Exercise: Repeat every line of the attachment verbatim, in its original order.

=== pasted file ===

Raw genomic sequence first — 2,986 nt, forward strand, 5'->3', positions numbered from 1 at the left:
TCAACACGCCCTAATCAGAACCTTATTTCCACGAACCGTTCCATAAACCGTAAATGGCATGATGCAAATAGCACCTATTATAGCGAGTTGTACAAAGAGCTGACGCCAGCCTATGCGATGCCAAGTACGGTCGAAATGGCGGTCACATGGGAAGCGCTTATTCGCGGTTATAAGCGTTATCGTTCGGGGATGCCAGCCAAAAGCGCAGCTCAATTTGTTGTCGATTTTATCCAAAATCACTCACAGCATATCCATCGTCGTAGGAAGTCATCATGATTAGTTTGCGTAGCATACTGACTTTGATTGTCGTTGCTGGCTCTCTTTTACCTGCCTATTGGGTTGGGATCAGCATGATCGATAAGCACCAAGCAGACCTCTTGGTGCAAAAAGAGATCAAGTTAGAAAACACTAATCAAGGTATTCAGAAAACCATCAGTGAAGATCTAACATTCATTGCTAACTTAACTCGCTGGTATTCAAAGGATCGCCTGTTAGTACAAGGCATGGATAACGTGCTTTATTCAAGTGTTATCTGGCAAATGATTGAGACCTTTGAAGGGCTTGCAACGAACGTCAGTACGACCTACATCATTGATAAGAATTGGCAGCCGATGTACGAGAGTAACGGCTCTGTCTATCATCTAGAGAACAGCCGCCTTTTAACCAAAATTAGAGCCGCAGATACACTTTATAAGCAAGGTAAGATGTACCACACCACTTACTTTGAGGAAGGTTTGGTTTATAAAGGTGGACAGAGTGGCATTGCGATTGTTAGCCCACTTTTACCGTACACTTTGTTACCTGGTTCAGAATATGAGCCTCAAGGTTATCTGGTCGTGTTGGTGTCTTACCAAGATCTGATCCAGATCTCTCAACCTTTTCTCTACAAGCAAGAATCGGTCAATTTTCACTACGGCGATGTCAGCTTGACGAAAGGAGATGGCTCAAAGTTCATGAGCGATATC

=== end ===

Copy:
Raw genomic sequence first — 2,986 nt, forward strand, 5'->3', positions numbered from 1 at the left:
TCAACACGCCCTAATCAGAACCTTATTTCCACGAACCGTTCCATAAACCGTAAATGGCATGATGCAAATAGCACCTATTATAGCGAGTTGTACAAAGAGCTGACGCCAGCCTATGCGATGCCAAGTACGGTCGAAATGGCGGTCACATGGGAAGCGCTTATTCGCGGTTATAAGCGTTATCGTTCGGGGATGCCAGCCAAAAGCGCAGCTCAATTTGTTGTCGATTTTATCCAAAATCACTCACAGCATATCCATCGTCGTAGGAAGTCATCATGATTAGTTTGCGTAGCATACTGACTTTGATTGTCGTTGCTGGCTCTCTTTTACCTGCCTATTGGGTTGGGATCAGCATGATCGATAAGCACCAAGCAGACCTCTTGGTGCAAAAAGAGATCAAGTTAGAAAACACTAATCAAGGTATTCAGAAAACCATCAGTGAAGATCTAACATTCATTGCTAACTTAACTCGCTGGTATTCAAAGGATCGCCTGTTAGTACAAGGCATGGATAACGTGCTTTATTCAAGTGTTATCTGGCAAATGATTGAGACCTTTGAAGGGCTTGCAACGAACGTCAGTACGACCTACATCATTGATAAGAATTGGCAGCCGATGTACGAGAGTAACGGCTCTGTCTATCATCTAGAGAACAGCCGCCTTTTAACCAAAATTAGAGCCGCAGATACACTTTATAAGCAAGGTAAGATGTACCACACCACTTACTTTGAGGAAGGTTTGGTTTATAAAGGTGGACAGAGTGGCATTGCGATTGTTAGCCCACTTTTACCGTACACTTTGTTACCTGGTTCAGAATATGAGCCTCAAGGTTATCTGGTCGTGTTGGTGTCTTACCAAGATCTGATCCAGATCTCTCAACCTTTTCTCTACAAGCAAGAATCGGTCAATTTTCACTACGGCGATGTCAGCTTGACGAAAGGAGATGGCTCAAAGTTCATGAGCGATATC